Windows Terminal is an open-source terminal application that allows you to access various command-line tools and shells such as PowerShell, CMD, and Windows Subsystem for Linux (WSL), and other custom shells.
It comes with useful features including multiple tabs, panes, Unicode and UTF-8 character support, a GPU accelerated text rendering engine, clickable URLs, graphical settings interface, and customizable themes, text, colors, backgrounds, and shortcut key bindings.
From Windows 10 version 1903, Microsoft started rolling out Windows Terminal as an inbuilt application, which means it will be automatically installed with the OS. If you don’t have Windows Terminal already installed, you can download and install it from the Microsoft Store or the GitHub releases page, or the official Microsoft Website.
List of all Windows Terminal Keyboard Shortcut keys
When you are using command-line tools like Windows Terminal, you would primarily use the keyboard to type and execute commands. So whenever you move your hand away from the keyboard to use the mouse to perform an action, it is a waste of time. Fortunately, Windows Terminals offers several Keyboard shortcuts/hotkeys for all important tasks like opening a new tab, switching between tabs, switch to/from full-screen mode, etc.
Instead of searching for Windows Terminal in the Windows search bar every time you want to launch it, you can pin it to the Taskbar. Then, you can simply click on the Windows Terminal icon from the taskbar or you can use the Windows + number keyboard shortcut to open it.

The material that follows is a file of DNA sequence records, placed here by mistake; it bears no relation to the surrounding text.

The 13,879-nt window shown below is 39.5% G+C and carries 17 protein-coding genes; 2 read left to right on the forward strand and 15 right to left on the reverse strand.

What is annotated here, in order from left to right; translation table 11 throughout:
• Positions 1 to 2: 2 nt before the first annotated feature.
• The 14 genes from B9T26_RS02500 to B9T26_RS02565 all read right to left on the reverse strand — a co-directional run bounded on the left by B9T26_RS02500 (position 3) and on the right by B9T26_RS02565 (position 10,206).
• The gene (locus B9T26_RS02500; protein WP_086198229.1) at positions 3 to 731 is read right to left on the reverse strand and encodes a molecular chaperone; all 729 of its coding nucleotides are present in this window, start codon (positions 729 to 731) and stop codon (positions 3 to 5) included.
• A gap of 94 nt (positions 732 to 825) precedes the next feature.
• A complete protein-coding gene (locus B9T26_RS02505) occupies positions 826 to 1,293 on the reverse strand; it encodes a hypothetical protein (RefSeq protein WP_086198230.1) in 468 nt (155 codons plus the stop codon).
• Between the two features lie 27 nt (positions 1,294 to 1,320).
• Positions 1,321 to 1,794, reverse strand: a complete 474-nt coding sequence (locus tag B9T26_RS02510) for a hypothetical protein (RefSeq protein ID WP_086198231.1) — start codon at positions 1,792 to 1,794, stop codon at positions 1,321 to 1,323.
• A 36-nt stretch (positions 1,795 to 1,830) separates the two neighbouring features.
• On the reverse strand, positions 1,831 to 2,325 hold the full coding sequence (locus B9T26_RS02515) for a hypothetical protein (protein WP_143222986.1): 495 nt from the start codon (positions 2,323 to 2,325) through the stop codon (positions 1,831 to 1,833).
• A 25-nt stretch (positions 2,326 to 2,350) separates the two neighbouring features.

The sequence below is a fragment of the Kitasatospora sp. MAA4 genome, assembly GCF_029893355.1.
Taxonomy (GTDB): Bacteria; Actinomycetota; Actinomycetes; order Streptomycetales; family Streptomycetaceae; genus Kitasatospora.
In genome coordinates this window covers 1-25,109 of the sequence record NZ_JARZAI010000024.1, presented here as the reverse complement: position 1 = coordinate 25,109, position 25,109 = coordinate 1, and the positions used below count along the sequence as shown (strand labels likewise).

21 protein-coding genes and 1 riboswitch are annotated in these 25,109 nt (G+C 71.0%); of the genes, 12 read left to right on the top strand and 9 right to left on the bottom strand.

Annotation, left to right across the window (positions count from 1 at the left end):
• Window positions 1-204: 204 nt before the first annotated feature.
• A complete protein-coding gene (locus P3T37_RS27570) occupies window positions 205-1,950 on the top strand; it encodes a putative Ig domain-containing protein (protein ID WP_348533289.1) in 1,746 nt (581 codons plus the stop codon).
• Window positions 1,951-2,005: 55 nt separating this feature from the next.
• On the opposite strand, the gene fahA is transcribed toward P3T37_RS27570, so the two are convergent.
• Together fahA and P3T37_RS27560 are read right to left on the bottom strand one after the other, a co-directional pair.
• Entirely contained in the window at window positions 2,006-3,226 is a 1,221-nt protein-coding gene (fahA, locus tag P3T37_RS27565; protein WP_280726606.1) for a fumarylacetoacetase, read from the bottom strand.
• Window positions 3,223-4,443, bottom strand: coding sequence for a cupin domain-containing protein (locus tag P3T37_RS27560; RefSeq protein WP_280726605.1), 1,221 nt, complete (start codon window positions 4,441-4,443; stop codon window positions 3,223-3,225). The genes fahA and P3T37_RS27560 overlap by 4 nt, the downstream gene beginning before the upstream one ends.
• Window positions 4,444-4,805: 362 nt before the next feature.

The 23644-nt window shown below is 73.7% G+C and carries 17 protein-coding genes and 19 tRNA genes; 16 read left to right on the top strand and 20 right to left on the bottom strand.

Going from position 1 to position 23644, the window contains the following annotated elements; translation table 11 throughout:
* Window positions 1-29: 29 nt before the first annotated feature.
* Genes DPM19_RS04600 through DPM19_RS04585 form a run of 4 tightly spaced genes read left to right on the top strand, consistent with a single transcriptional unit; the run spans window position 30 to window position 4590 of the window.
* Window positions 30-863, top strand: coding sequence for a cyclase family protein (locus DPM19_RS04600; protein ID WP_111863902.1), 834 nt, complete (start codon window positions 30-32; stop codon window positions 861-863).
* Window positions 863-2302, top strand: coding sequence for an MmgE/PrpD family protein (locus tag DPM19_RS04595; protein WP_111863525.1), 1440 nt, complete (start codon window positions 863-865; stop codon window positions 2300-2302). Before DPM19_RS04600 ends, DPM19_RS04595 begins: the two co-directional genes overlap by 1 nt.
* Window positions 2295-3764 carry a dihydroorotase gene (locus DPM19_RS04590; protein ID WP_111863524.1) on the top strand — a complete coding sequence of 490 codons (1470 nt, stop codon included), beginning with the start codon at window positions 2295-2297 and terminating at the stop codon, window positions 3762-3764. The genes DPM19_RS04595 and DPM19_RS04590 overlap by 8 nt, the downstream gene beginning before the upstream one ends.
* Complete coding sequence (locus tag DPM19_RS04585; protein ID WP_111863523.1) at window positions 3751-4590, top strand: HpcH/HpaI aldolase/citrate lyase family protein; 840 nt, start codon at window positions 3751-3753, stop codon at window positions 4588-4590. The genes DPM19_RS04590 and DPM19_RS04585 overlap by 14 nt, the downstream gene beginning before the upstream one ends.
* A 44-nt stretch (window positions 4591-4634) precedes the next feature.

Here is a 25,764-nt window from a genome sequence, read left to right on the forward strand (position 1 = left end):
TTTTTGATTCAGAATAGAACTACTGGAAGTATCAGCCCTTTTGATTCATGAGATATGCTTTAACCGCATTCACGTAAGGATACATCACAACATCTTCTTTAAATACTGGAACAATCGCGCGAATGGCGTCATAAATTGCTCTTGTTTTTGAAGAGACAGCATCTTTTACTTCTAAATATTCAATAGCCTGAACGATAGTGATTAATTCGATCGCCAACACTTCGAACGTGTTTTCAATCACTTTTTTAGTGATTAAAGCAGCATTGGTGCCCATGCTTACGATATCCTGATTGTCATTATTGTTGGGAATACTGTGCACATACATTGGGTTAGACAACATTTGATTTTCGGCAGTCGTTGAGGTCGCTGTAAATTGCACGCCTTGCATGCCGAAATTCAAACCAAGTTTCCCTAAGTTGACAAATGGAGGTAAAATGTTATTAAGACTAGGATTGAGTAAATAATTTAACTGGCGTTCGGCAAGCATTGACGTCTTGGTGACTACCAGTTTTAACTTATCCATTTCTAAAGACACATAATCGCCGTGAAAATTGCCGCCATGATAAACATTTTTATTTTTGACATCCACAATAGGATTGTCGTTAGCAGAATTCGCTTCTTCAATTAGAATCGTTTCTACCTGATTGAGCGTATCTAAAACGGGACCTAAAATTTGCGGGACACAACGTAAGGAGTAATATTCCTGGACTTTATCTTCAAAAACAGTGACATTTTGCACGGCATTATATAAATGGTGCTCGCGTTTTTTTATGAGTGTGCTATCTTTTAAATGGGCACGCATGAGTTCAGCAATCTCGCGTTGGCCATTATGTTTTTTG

For instance, if you have Google Chrome, File Explorer, Word, and Windows Terminal from left to right on your taskbar, then you can use Windows + 4 to quickly open Windows Terminal, minimize it, or view it if it’s already open. The number 4 is the position of the app on the taskbar. Likewise, Windows + 1 would launch Google Chrome and Windows + 2 would launch File Explorer, and Windows + 3 would open MS Word.
Now let’s see the list of most useful Windows Terminal keyboard shortcuts you should know.
|Open a new Windows Terminal instance.||Ctrl + Shift + N|
|Open a new default profile tab||Ctrl + Shift + T|
|Open a new tab, profile index: 1 to 9||Ctrl + Shift + Number(1-9)|
|Switch to tab 1 to 9||Ctrl + Alt + Number(1-9)|
|Switch to the Next tab||Ctrl + Tab|
|Switch to the Previous tab||Ctrl + Shift + Tab|
|Open the profile selection dropdown menu||Ctrl + Shift + Space|
|Open another instance of the current tab.||Ctrl + Shift + D|
|Open another instance of the current pane.||Alt + Shift + D|
|Close the current tab||Ctrl + Shift + W|
|Copy the selected text/command||Ctrl + C|
|Paste the selected text/command||Ctrl + V|
|Open Windows Terminal Settings UI||Ctrl + ,|
|Open default settings file||Ctrl + Alt + ,|
|Open settings file||Ctrl + Shift + ,|
|Find||Ctrl + Shift + F|
|Create/Split a Vertical pane||Alt + Shift + +|
|Create/Split a Horizontal pane||Alt + Shift + -|
|Resize the current pane up||Alt + Shift + ↑|
|Resize the current pane down||Alt + Shift + ↓|
|Resize the current pane left||Alt + Shift + ←|
|Resize the current pane right||Alt + Shift + →|
|Open command palette||Ctrl + Shift + P|
|Increase the font size||Ctrl + =|
|Decrease the font size||Ctrl + -|
|Reset the font size to the default||Ctrl + 0|
|Scroll up in the Windows Terminal.||Ctrl + Shift + ↑|
|Scroll down in the Windows Terminal.||Ctrl + Shift + ↓|
|Scroll up one page||Ctrl + Shift + PgUp|
|Scroll down one page||Ctrl + Shift + PgDn|
|Scroll to the top of history||Ctrl + Shift + Home|
|Scroll to the bottom of history||Ctrl + Shift + End|
|Move focus to one pane up||Alt + ↑|
|Move focus to one pane down||Alt + ↓|
|Move focus to one pane left||Alt + ←|
|Move focus to one pane right||Alt + →|
|Move focus to the last used pane||Ctrl + Alt + ←|